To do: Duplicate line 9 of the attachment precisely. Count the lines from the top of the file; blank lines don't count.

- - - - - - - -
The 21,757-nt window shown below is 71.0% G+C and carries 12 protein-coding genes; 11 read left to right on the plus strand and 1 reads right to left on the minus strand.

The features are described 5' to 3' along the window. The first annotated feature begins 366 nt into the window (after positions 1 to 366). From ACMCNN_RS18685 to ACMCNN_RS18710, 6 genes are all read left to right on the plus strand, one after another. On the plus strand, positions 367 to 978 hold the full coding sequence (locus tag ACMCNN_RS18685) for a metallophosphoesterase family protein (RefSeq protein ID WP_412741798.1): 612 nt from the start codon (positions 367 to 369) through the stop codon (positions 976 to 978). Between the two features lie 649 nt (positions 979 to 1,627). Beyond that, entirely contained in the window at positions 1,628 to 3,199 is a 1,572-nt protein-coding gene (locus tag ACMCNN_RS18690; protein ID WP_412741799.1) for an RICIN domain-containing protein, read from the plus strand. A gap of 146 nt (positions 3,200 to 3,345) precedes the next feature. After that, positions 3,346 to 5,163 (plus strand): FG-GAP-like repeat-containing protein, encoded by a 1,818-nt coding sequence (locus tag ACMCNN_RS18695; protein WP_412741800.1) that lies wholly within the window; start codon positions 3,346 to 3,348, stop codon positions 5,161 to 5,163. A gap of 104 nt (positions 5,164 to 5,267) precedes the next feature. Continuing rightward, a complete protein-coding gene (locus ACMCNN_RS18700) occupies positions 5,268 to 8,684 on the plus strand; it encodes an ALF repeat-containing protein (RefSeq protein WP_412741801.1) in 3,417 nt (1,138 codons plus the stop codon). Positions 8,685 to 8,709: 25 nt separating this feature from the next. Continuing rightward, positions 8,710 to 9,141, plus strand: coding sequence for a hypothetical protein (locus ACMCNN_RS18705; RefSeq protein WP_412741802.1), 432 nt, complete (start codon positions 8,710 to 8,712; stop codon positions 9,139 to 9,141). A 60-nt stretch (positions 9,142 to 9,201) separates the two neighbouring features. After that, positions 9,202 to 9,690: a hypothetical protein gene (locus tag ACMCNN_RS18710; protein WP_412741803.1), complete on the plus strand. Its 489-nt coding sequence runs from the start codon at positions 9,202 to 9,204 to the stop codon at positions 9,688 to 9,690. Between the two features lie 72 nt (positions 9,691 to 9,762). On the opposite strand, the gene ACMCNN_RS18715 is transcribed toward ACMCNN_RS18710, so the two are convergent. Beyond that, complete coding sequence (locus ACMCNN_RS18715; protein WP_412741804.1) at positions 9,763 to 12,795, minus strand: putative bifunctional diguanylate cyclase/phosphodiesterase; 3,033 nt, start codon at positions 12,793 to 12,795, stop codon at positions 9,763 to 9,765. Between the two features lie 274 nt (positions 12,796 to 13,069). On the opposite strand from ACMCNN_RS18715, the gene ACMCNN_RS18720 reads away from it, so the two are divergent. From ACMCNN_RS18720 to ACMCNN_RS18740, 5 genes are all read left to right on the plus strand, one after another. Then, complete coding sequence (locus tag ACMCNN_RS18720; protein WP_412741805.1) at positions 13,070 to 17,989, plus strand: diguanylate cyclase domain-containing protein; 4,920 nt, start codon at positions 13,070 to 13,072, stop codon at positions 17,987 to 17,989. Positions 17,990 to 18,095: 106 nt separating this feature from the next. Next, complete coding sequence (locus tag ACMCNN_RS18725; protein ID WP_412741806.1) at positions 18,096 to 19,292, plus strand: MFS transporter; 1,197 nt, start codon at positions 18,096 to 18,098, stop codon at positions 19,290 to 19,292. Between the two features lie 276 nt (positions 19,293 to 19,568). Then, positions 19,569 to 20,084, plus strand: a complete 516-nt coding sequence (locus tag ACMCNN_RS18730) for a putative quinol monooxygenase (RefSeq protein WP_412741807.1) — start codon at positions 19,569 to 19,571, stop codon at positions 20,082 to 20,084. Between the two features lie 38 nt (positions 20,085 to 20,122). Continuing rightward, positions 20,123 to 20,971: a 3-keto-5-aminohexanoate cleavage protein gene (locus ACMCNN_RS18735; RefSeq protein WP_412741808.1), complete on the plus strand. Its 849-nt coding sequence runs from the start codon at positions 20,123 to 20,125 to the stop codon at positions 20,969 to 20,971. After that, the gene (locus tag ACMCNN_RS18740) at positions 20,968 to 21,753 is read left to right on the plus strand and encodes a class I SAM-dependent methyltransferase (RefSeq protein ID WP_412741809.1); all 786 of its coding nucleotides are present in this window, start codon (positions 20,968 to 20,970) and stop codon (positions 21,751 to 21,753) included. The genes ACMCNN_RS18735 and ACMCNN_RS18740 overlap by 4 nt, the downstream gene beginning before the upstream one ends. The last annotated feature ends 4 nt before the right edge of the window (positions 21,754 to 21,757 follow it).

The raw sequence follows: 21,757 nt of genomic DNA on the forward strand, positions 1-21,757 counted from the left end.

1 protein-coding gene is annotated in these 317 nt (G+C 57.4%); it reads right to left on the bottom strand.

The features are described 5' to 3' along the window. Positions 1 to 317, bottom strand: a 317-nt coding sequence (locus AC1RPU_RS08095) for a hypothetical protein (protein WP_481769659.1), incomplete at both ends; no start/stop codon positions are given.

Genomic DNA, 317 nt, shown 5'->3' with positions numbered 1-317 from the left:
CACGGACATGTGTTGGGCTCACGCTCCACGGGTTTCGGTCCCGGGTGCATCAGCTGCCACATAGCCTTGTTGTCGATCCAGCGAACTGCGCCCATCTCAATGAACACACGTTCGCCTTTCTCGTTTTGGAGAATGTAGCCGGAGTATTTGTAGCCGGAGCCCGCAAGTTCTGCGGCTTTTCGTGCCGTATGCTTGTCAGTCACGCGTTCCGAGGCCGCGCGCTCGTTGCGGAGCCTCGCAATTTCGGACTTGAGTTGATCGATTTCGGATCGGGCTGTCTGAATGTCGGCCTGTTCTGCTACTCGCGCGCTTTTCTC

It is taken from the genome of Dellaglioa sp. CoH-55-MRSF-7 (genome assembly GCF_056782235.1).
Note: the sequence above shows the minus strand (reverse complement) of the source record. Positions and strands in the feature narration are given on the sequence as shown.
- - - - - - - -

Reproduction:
Note: the sequence above shows the minus strand (reverse complement) of the source record. Positions and strands in the feature narration are given on the sequence as shown.